HILJ Symposium: Consent to the Use of Force, Jus Cogens, and Manifest Violations of Domestic Law

by Duncan Hollis

This post is part of the Harvard International Law Journal Volume 54(1) symposium. Other posts from this series can be found in the related posts below.

In my previous response to Ashley Deeks’ article, “Consent to the Use of Force and the Supremacy of International Law,” I examined some of the practical, doctrinal, and systemic implications associated with Deeks’ challenge to international law supremacy. As I noted there, I do think the problem of unreconciled consent requires attention, if not a solution, in the use of force context. I would prefer that solution to come from domestic law. Nonetheless, to the extent international law is asked to fix this problem, I’d like to explore the context in which it would have to do so, and suggest an alternative solution to the problem that avoids giving domestic law supremacy over host State consent.

Deeks suggests her duty to inquire (and the invalidity of any subsequent unreconciled consensual agreements) could arise via state practice or a modification to VCLT Article 46. I think both paths are problematic if State consent takes a treaty form (in contrast, if it’s a political commitment, I think a total or partial override of that commitment in favor of domestic law is much easier). In the treaty context, State practice favoring a duty to inquire runs up against VCLT Article 42(1):

1. The validity of a treaty or of the consent of a State to be bound by a treaty may be impeached only through the application of the present Convention.

This isn’t to say customary international law cannot override States’ treaty obligations under the VCLT (or the VCLT’s status as customary international law) but it’s not as simple an analysis as if States were creating a duty to inquire on a clean slate. The VCLT purports to be an “exclusive” list of grounds for invalidating State consent, which cuts against finding new or additional grounds for invalidity even in the use of force context.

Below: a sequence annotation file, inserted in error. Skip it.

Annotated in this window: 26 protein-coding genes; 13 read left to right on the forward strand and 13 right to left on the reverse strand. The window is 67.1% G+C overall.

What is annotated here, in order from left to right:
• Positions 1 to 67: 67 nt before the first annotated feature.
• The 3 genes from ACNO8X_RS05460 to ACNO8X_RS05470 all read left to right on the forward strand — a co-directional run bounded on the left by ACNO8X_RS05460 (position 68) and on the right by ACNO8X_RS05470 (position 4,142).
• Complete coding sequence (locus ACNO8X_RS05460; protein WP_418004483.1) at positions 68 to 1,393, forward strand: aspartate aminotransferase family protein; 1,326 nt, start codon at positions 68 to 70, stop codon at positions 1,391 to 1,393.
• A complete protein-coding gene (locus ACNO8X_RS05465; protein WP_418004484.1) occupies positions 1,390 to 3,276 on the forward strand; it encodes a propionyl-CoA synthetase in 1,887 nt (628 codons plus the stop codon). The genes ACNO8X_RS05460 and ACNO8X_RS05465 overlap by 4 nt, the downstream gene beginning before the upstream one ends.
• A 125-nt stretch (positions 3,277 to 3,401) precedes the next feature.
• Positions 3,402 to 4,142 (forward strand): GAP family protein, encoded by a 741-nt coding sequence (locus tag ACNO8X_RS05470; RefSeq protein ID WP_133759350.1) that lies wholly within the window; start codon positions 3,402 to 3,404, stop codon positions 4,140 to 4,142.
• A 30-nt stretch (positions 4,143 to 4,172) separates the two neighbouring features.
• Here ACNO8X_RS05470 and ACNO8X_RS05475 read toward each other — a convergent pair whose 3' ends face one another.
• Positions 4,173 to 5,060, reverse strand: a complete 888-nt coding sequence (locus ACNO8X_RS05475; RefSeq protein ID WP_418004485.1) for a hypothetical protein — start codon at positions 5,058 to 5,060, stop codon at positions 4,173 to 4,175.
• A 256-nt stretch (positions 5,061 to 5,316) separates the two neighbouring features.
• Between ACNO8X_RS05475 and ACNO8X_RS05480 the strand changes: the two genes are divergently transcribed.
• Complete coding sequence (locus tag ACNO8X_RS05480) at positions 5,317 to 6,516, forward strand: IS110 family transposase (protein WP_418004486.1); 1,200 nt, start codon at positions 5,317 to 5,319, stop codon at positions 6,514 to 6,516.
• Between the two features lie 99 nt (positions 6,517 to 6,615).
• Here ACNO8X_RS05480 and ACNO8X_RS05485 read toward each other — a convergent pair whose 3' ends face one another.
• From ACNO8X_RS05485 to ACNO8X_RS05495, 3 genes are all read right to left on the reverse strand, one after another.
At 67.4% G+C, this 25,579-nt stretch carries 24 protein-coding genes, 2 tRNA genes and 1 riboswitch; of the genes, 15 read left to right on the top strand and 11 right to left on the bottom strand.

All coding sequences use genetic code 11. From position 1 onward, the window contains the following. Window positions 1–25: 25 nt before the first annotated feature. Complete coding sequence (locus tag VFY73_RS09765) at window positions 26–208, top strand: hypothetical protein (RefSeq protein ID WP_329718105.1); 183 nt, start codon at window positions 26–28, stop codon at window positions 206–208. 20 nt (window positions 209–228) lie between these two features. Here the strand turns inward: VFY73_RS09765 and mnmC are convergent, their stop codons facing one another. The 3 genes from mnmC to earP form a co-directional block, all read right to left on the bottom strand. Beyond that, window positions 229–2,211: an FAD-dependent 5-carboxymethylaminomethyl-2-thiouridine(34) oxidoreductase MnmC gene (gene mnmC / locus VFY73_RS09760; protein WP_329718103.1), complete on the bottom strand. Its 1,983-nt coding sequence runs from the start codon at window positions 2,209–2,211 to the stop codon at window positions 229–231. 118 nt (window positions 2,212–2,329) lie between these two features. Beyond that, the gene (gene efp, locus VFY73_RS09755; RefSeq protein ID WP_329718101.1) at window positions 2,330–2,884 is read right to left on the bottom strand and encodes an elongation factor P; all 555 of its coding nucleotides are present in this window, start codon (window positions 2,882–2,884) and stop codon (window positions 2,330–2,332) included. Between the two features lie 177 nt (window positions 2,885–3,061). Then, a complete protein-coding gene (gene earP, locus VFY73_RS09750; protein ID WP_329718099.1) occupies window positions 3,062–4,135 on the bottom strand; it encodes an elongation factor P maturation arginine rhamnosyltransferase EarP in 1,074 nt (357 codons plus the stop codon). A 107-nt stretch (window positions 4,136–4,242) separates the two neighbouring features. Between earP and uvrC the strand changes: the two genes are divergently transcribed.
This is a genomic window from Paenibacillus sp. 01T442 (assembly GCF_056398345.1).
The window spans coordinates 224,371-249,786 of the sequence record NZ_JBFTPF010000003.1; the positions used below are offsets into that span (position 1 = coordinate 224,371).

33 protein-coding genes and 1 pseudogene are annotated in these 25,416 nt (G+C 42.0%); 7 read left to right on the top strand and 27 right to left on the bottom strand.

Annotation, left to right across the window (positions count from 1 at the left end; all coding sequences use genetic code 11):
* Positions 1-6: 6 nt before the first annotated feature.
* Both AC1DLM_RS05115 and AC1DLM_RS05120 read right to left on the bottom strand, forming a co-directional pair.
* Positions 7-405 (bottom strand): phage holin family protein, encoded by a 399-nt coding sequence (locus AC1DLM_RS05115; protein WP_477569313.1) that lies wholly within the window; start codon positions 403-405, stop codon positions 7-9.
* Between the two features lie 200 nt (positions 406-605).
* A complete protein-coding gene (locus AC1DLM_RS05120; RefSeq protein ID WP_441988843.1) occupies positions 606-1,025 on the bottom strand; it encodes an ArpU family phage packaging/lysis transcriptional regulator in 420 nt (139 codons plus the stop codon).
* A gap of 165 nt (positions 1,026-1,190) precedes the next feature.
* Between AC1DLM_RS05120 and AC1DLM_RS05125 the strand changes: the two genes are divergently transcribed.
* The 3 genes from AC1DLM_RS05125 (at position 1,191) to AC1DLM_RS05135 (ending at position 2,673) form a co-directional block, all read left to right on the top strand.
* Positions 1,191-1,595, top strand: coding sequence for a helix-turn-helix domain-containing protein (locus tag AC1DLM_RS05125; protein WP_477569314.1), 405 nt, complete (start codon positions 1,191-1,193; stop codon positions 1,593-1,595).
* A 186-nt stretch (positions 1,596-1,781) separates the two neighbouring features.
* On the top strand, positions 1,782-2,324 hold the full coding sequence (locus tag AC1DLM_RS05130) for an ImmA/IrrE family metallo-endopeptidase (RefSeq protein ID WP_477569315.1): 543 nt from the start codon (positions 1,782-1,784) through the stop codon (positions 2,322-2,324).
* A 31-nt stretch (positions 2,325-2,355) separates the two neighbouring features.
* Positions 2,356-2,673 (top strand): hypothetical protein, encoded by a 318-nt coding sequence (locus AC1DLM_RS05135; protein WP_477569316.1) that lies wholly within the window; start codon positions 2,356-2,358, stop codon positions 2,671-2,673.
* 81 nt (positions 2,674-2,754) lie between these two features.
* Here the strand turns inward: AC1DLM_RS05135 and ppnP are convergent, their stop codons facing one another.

What about amending the VCLT itself? Obviously, that’s possible, but I don’t think Deeks’ proposal aligns well with the VCLT’s existing criteria for invalidity. With one exception – discussed below – the VCLT bases the validity of State consent entirely on whether that consent was informed and freely given, not how that consent aligns with substantive rules or obligations. As Jan Klabbers puts it in his chapter in The Oxford Guide to Treaties:

In essence, most of these (Articles 46 through 52) deal with defects in the consent of a State to be bound, underlining the point made above that consent is practically speaking the most relevant general validity requirement when it comes to treaties. Such defects can have three broad sources: they can be based on improper procedure or authorization; they can be the result of something misleading; or they can be the result of coercion. In all cases, the underlying rationale is that the consent to be bound has been affected: but for the affecting circumstance, the State concerned would not (or would most likely not) have expressed its consent to be bound. Treaties are typically conceptualized as the result of a consensus ad idem; if so, a premium is placed on the reality of this consensus, and if the consensus ad idem is affected by fraud, coercion, or misrepresentation, it follows that there is not really a consensus ad idem and thus, in a meaningful way, no treaty.

In its present form, therefore, the VCLT might take care of some cases of unreconciled consent, i.e., where Heads of State or Government consent to a use of force, rendition, or drone deployment when such consent was, in the words of Article 46, “expressed in violation of a provision of its internal law regarding competence to conclude treaties” that was also “manifest and concerned a rule of its internal law of fundamental importance.”